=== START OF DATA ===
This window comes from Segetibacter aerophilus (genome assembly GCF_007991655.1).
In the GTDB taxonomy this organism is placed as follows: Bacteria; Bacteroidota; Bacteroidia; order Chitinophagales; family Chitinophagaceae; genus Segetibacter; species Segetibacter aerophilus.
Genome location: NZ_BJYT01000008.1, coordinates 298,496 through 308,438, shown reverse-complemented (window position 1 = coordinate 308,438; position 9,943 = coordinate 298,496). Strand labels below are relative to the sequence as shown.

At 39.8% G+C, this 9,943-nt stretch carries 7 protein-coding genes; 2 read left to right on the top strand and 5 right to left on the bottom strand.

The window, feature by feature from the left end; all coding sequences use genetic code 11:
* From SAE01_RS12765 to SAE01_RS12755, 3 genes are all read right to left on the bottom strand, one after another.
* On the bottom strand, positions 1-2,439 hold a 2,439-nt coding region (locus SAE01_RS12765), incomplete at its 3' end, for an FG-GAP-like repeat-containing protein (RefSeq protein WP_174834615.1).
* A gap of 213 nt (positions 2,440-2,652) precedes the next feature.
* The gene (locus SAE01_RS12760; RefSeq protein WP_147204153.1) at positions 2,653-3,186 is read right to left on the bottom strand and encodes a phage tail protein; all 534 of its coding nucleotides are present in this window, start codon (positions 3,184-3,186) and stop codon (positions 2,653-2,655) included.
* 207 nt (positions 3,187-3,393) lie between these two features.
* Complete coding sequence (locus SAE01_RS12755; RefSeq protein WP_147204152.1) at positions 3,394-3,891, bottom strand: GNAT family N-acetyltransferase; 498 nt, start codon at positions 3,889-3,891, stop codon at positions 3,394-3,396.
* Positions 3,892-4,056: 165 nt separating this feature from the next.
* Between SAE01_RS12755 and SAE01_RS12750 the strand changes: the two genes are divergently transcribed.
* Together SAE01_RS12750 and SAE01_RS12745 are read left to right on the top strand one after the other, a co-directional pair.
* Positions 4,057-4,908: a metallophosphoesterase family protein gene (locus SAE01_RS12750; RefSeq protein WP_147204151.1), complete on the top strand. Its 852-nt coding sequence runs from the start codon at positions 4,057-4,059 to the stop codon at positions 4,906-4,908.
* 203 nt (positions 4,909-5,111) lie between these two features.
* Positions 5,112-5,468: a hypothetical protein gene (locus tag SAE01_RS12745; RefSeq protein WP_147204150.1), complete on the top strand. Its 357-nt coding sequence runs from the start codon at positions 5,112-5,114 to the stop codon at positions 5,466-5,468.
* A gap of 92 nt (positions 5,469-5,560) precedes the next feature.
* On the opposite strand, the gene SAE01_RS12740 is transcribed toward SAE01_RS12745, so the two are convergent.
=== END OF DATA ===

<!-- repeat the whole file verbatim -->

This window comes from Segetibacter aerophilus (genome assembly GCF_007991655.1).
In the GTDB taxonomy this organism is placed as follows: Bacteria; Bacteroidota; Bacteroidia; order Chitinophagales; family Chitinophagaceae; genus Segetibacter; species Segetibacter aerophilus.
Genome location: NZ_BJYT01000008.1, coordinates 298,496 through 308,438, shown reverse-complemented (window position 1 = coordinate 308,438; position 9,943 = coordinate 298,496). Strand labels below are relative to the sequence as shown.

At 39.8% G+C, this 9,943-nt stretch carries 7 protein-coding genes; 2 read left to right on the top strand and 5 right to left on the bottom strand.

The window, feature by feature from the left end; all coding sequences use genetic code 11:
* From SAE01_RS12765 to SAE01_RS12755, 3 genes are all read right to left on the bottom strand, one after another.
* On the bottom strand, positions 1-2,439 hold a 2,439-nt coding region (locus SAE01_RS12765), incomplete at its 3' end, for an FG-GAP-like repeat-containing protein (RefSeq protein WP_174834615.1).
* A gap of 213 nt (positions 2,440-2,652) precedes the next feature.
* The gene (locus SAE01_RS12760; RefSeq protein WP_147204153.1) at positions 2,653-3,186 is read right to left on the bottom strand and encodes a phage tail protein; all 534 of its coding nucleotides are present in this window, start codon (positions 3,184-3,186) and stop codon (positions 2,653-2,655) included.
* 207 nt (positions 3,187-3,393) lie between these two features.
* Complete coding sequence (locus SAE01_RS12755; RefSeq protein WP_147204152.1) at positions 3,394-3,891, bottom strand: GNAT family N-acetyltransferase; 498 nt, start codon at positions 3,889-3,891, stop codon at positions 3,394-3,396.
* Positions 3,892-4,056: 165 nt separating this feature from the next.
* Between SAE01_RS12755 and SAE01_RS12750 the strand changes: the two genes are divergently transcribed.
* Together SAE01_RS12750 and SAE01_RS12745 are read left to right on the top strand one after the other, a co-directional pair.
* Positions 4,057-4,908: a metallophosphoesterase family protein gene (locus SAE01_RS12750; RefSeq protein WP_147204151.1), complete on the top strand. Its 852-nt coding sequence runs from the start codon at positions 4,057-4,059 to the stop codon at positions 4,906-4,908.
* 203 nt (positions 4,909-5,111) lie between these two features.
* Positions 5,112-5,468: a hypothetical protein gene (locus tag SAE01_RS12745; RefSeq protein WP_147204150.1), complete on the top strand. Its 357-nt coding sequence runs from the start codon at positions 5,112-5,114 to the stop codon at positions 5,466-5,468.
* A gap of 92 nt (positions 5,469-5,560) precedes the next feature.
* On the opposite strand, the gene SAE01_RS12740 is transcribed toward SAE01_RS12745, so the two are convergent.